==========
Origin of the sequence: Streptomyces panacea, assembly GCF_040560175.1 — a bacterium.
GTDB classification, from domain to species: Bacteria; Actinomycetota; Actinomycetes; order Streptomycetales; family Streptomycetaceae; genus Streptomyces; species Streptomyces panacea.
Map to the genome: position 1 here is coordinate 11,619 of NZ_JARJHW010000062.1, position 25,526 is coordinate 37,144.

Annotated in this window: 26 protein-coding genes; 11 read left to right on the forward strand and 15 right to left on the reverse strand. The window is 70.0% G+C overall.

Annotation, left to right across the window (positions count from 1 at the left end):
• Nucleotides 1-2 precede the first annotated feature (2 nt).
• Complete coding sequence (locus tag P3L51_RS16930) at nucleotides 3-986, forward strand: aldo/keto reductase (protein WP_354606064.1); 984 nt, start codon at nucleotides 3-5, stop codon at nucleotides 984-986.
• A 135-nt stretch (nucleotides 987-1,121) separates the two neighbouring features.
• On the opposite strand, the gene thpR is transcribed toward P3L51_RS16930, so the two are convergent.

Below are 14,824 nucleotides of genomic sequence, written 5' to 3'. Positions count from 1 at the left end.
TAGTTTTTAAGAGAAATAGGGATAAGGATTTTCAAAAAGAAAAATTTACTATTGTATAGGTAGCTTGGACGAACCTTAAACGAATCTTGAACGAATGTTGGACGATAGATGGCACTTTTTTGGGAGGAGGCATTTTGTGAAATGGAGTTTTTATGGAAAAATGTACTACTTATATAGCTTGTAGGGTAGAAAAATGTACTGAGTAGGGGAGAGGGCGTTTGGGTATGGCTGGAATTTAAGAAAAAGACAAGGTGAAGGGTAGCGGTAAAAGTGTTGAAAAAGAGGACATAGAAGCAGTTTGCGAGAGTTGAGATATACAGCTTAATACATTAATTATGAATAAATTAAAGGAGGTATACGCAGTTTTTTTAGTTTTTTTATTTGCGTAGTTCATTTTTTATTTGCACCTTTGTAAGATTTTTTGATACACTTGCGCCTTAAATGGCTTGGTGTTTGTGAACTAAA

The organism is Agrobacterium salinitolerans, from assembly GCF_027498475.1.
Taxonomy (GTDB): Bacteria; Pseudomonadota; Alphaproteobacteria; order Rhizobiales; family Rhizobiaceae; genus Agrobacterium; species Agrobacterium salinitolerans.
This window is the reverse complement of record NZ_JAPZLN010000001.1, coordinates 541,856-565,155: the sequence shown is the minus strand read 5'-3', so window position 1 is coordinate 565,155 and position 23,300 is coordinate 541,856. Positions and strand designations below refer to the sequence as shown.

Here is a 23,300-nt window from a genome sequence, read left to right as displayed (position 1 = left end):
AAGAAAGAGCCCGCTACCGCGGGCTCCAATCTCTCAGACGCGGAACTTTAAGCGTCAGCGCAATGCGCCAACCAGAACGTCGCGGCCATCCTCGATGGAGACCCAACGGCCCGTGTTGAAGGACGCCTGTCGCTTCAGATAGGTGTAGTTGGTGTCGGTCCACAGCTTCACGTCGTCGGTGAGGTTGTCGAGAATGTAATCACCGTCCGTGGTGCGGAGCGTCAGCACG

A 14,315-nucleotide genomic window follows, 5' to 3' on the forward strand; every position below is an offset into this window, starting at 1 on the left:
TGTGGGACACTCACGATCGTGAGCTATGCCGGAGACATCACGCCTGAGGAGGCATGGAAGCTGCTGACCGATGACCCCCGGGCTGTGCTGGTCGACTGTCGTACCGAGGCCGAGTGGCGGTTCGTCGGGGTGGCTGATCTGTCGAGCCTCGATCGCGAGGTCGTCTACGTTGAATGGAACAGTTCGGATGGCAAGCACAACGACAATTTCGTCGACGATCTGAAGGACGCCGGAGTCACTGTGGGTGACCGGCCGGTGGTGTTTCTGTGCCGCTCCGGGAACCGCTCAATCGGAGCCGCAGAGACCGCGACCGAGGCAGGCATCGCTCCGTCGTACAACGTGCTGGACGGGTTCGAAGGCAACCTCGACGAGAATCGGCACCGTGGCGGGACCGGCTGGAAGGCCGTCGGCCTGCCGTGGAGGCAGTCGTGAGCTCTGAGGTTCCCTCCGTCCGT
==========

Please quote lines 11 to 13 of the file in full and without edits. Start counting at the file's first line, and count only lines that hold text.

TAGTTTTTAAGAGAAATAGGGATAAGGATTTTCAAAAAGAAAAATTTACTATTGTATAGGTAGCTTGGACGAACCTTAAACGAATCTTGAACGAATGTTGGACGATAGATGGCACTTTTTTGGGAGGAGGCATTTTGTGAAATGGAGTTTTTATGGAAAAATGTACTACTTATATAGCTTGTAGGGTAGAAAAATGTACTGAGTAGGGGAGAGGGCGTTTGGGTATGGCTGGAATTTAAGAAAAAGACAAGGTGAAGGGTAGCGGTAAAAGTGTTGAAAAAGAGGACATAGAAGCAGTTTGCGAGAGTTGAGATATACAGCTTAATACATTAATTATGAATAAATTAAAGGAGGTATACGCAGTTTTTTTAGTTTTTTTATTTGCGTAGTTCATTTTTTATTTGCACCTTTGTAAGATTTTTTGATACACTTGCGCCTTAAATGGCTTGGTGTTTGTGAACTAAA

The organism is Agrobacterium salinitolerans, from assembly GCF_027498475.1.
Taxonomy (GTDB): Bacteria; Pseudomonadota; Alphaproteobacteria; order Rhizobiales; family Rhizobiaceae; genus Agrobacterium; species Agrobacterium salinitolerans.